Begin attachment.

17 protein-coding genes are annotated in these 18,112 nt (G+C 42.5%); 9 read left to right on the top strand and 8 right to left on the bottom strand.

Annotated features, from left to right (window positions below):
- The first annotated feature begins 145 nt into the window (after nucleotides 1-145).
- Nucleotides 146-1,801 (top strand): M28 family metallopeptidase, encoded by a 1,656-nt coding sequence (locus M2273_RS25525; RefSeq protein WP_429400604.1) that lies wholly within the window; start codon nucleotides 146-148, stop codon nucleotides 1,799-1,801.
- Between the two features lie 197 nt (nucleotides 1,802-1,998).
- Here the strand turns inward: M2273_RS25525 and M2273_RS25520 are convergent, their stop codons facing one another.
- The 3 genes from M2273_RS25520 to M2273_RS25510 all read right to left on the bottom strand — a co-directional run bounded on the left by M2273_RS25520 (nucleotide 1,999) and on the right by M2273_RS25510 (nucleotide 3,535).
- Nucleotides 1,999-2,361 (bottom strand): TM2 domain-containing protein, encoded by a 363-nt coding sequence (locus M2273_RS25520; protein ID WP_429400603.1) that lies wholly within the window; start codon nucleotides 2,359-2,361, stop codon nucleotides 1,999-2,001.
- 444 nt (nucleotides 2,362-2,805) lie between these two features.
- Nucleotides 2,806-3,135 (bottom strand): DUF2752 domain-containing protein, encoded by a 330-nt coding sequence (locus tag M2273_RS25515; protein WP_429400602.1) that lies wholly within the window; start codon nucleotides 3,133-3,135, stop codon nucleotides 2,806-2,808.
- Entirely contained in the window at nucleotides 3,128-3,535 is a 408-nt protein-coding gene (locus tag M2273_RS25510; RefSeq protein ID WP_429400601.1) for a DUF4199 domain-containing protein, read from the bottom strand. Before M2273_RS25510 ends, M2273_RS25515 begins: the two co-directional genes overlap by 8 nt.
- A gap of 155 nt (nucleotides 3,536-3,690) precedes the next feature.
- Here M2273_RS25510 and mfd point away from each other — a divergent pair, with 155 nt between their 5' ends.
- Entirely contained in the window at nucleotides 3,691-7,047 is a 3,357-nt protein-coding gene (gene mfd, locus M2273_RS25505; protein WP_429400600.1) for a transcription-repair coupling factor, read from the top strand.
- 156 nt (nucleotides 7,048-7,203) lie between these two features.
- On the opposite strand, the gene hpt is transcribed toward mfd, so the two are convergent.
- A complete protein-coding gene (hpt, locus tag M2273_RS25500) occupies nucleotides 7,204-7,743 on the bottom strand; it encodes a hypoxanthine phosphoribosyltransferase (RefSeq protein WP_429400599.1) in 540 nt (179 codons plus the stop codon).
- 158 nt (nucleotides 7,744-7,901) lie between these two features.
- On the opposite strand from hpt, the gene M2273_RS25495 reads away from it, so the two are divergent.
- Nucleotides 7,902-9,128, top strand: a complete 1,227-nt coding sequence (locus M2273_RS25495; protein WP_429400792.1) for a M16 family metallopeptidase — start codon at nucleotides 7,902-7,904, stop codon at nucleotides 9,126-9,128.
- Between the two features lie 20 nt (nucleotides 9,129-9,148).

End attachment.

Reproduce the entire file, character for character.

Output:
17 protein-coding genes are annotated in these 18,112 nt (G+C 42.5%); 9 read left to right on the top strand and 8 right to left on the bottom strand.

Annotated features, from left to right (window positions below):
- The first annotated feature begins 145 nt into the window (after nucleotides 1-145).
- Nucleotides 146-1,801 (top strand): M28 family metallopeptidase, encoded by a 1,656-nt coding sequence (locus M2273_RS25525; RefSeq protein WP_429400604.1) that lies wholly within the window; start codon nucleotides 146-148, stop codon nucleotides 1,799-1,801.
- Between the two features lie 197 nt (nucleotides 1,802-1,998).
- Here the strand turns inward: M2273_RS25525 and M2273_RS25520 are convergent, their stop codons facing one another.
- The 3 genes from M2273_RS25520 to M2273_RS25510 all read right to left on the bottom strand — a co-directional run bounded on the left by M2273_RS25520 (nucleotide 1,999) and on the right by M2273_RS25510 (nucleotide 3,535).
- Nucleotides 1,999-2,361 (bottom strand): TM2 domain-containing protein, encoded by a 363-nt coding sequence (locus M2273_RS25520; protein ID WP_429400603.1) that lies wholly within the window; start codon nucleotides 2,359-2,361, stop codon nucleotides 1,999-2,001.
- 444 nt (nucleotides 2,362-2,805) lie between these two features.
- Nucleotides 2,806-3,135 (bottom strand): DUF2752 domain-containing protein, encoded by a 330-nt coding sequence (locus tag M2273_RS25515; protein WP_429400602.1) that lies wholly within the window; start codon nucleotides 3,133-3,135, stop codon nucleotides 2,806-2,808.
- Entirely contained in the window at nucleotides 3,128-3,535 is a 408-nt protein-coding gene (locus tag M2273_RS25510; RefSeq protein ID WP_429400601.1) for a DUF4199 domain-containing protein, read from the bottom strand. Before M2273_RS25510 ends, M2273_RS25515 begins: the two co-directional genes overlap by 8 nt.
- A gap of 155 nt (nucleotides 3,536-3,690) precedes the next feature.
- Here M2273_RS25510 and mfd point away from each other — a divergent pair, with 155 nt between their 5' ends.
- Entirely contained in the window at nucleotides 3,691-7,047 is a 3,357-nt protein-coding gene (gene mfd, locus M2273_RS25505; protein WP_429400600.1) for a transcription-repair coupling factor, read from the top strand.
- 156 nt (nucleotides 7,048-7,203) lie between these two features.
- On the opposite strand, the gene hpt is transcribed toward mfd, so the two are convergent.
- A complete protein-coding gene (hpt, locus tag M2273_RS25500) occupies nucleotides 7,204-7,743 on the bottom strand; it encodes a hypoxanthine phosphoribosyltransferase (RefSeq protein WP_429400599.1) in 540 nt (179 codons plus the stop codon).
- 158 nt (nucleotides 7,744-7,901) lie between these two features.
- On the opposite strand from hpt, the gene M2273_RS25495 reads away from it, so the two are divergent.
- Nucleotides 7,902-9,128, top strand: a complete 1,227-nt coding sequence (locus M2273_RS25495; protein WP_429400792.1) for a M16 family metallopeptidase — start codon at nucleotides 7,902-7,904, stop codon at nucleotides 9,126-9,128.
- Between the two features lie 20 nt (nucleotides 9,129-9,148).